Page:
Thirty-six players answered the wake-up call to hit the felt at noon (PDT), led by two of poker's brightest young stars in chip-leader Jeff Madsen and runner-up Joe Sebok. Another youngster, Kyle Wilson, found himself third on the ledger, with he and Nenad Medic bracketing a man who would ironically find himself more talked-about than all four pros put together by the end of the day.
Amir Shayesteh began the day with $490,000 and almost immediately set to work increasing that total. After nine eliminations started the day, including bustifications to Clint Baskin, Lee Markholt, and an utterly despondent Joe Pelton (who saw his kings cracked by Joe Sebok's Q-Jo and resulting two-pair), Shayesteh got into the fray with a quick eradication of his own, sending Mark Micklich to the rail with pocket eights against ace-queen.
Sebok, clearly affronted by the other man's show of strength, then retorted by eliminating Erik Seidel, who got his money in dominated with king-ten to Sebok's ace-ten. But Shayesteh was not to be denied, taking down Chiwai Ng shortly thereafter in dramatic fashion, rivering a straight flush and at the very least giving Ng a good story to tell.
Next up for Shayesteh was Kevin O'Boyle, who found himself on the outside looking in after his ducks fell to the Killer's ace-king. O'Boyle busted in 22nd, but Sebok snagged the 20th place finisher with some Big Slick of his own, taking down David Ha's pocket tens to pull back into a tie in the frag count.
By mid-afternoon, some of the members of the chip-leaderboard were starting to weaken, and Shayesteh was quick to capitalize, amalgamating Kyle Wilson's short-stack into his own after Wilson pushed with a spade-flush draw and fell to Shayesteh's pocket fours. For the encore, the Killer netted Hans "Tuna" Lund with ace-king against the Albacore's ace-queen to send Lund home in 15th place for his own $55,000 payday.
Meanwhile, David Williams was clearly not feeling this poker thing anymore today, as he grew visibly and increasingly agitated at the table, finally calling Joanne Liu's all-in for the remainder of his stack and storming off in 12th place when his pocket fives fell to his fellow bounty's pocket eights. Williams was so upset at the bad beat that he could not be convinced to sign the commemorative t-shirt, although with her $5,000 bounty J.J. Liu could at least afford a respectable forgery.
Shayesteh got back on track after a bit of a prolonged pause, eliminating Ed Pellegrini from the tournament area in 11th place. Pellegrini is the man who folded pocket aces twice to small raises pre-flop on the money bubble last night, but the Tightest Player in the World refreshingly showed some signs of loosening up a little bit, relaxing his starting hand standards just enough to play A♥ K♥ and run into Shayesteh's pocket kings.
Pellegrini was later seen wandering the halls of the casino muttering about his bad luck, although the spectacle of a man being dealt pocket aces thrice on the bubble and then grumbling about bad luck seemed somewhat obvious.
After Danny Smith's elimination, the tournament was halted for a one-hour dinner break, with Shayesteh holding court over the top of the final nine players, and Madsen and Sebok following in second and third respectively. When play recommenced, however, that leaderboard would pretty well be turned upside down - well, except for Shayesteh; nobody touched him.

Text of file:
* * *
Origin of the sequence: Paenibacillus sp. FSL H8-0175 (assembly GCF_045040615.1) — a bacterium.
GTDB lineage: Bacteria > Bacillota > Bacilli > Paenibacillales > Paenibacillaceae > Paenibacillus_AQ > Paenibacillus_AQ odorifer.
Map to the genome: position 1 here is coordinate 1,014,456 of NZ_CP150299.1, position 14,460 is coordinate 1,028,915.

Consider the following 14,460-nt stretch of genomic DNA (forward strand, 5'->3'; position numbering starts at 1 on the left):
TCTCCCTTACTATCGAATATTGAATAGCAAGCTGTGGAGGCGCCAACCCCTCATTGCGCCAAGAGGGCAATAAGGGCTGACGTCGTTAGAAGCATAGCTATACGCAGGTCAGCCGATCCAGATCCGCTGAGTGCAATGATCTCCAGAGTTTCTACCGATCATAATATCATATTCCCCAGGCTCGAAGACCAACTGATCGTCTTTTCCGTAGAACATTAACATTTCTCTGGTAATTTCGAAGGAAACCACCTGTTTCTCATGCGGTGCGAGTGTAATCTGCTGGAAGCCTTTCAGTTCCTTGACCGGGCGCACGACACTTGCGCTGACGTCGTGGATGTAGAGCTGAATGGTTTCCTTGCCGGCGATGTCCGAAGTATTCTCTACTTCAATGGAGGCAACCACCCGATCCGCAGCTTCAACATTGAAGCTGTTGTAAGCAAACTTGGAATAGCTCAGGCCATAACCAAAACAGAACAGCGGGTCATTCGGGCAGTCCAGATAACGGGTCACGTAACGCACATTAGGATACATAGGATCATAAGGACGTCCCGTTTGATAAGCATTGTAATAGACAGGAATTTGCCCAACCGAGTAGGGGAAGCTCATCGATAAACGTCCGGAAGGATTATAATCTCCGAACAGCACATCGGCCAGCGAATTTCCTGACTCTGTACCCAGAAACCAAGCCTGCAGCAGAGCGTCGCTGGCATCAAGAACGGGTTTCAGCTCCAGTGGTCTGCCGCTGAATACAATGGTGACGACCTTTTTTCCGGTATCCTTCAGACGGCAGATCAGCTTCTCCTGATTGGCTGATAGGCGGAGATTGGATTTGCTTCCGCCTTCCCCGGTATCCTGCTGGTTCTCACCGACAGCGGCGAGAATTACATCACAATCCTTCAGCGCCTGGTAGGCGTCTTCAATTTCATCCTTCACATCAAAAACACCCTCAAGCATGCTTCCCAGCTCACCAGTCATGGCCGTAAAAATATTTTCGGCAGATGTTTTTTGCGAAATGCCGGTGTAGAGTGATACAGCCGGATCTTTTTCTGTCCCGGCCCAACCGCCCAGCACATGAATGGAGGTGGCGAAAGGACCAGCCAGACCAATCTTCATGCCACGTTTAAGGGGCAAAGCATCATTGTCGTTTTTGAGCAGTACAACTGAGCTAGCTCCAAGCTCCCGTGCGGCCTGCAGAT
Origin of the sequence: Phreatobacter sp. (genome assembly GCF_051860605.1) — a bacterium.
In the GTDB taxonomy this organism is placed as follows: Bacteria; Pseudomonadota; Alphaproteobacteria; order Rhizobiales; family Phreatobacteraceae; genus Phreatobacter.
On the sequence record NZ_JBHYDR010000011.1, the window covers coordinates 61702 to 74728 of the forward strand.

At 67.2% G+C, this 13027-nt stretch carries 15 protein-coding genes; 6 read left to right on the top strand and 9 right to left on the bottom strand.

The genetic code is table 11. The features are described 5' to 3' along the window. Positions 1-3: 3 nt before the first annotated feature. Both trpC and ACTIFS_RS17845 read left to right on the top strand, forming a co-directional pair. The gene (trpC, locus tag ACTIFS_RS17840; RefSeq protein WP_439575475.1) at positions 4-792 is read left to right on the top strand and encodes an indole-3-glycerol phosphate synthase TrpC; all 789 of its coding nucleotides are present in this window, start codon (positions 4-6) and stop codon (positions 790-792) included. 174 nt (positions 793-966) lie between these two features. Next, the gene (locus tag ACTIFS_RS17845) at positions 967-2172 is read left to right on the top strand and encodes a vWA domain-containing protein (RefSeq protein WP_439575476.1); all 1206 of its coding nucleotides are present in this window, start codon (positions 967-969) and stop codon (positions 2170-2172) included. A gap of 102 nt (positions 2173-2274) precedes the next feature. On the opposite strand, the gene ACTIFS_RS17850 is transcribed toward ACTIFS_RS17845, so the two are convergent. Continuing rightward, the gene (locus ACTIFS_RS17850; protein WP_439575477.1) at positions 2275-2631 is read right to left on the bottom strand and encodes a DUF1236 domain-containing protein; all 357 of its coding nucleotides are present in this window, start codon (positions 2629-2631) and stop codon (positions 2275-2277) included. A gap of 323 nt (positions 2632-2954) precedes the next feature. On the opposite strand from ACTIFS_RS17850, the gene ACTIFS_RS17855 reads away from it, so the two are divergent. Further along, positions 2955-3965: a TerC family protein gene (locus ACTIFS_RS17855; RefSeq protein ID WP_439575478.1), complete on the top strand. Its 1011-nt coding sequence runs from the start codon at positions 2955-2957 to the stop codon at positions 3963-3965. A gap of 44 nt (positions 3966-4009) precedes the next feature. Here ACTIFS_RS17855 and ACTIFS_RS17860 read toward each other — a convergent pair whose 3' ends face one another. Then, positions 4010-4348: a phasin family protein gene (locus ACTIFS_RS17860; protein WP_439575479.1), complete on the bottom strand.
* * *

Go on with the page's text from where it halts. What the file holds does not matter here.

Play resumed with the final nine returning to play four- and five-handed instead of at the usual single final table. This meant a lot more open play and, in the case of Jeff Madsen, a lot of bad luck. Almost immediately upon his return, the 21-year-old set about creating his own after-dinner rush, hemorrhaging almost $1 million in chips in about an hour before Shayesteh got a hold of him.
Madsen's death rattle was somewhat indicative of his fall - plagued by misfortune, he got the last of his $400,000 into the pot with ace-ten of diamonds against Shayesteh's A♣ 6♣, only to see his opponent turn the club flush and send him packing despite being dominated pre-flop. For his eighth place finish, Madsen took away $100,000.
A few hands later, Shayesteh had completed his eradication of his main competitors, setting his sights on Joe Sebok and blasting the young pro with K-Q on a K-Q-3 board when Barry's son put his chips in the middle on a K-9 hunch. Sebok concluded the day with his seventh place finish, and sources tell us that he and Madsen pooled their combined $230,000 in an attempt to find someone willing to "eliminate" Shayesteh at the final table.
Speaking of final tables, we're setting up for a good one, despite the absences of Messrs Sebok and Madsen. Amir Shayesteh will be the man to beat, but he's got seasoned pros asleep and dreaming right now of how many ways they're going to carve him up. Shayesteh's pursuers include Ted Forrest, James Van Alstyne, Bill Edler, and J.J. Liu, with a man named Vincent Shaw rounding out the field and, if the rest of this season is any indication, likely to beat them all.
Action begins on Mike Sexton's stage at 5 p.m. (PDT), and PokerListings.com will be on hand all day, stealing from the players-only buffet, making snide remarks about Linda Johnson's monologue, and, oh yeah, hooking you up with some of the livest of updates you'll find anywhere on the Web. Come get some.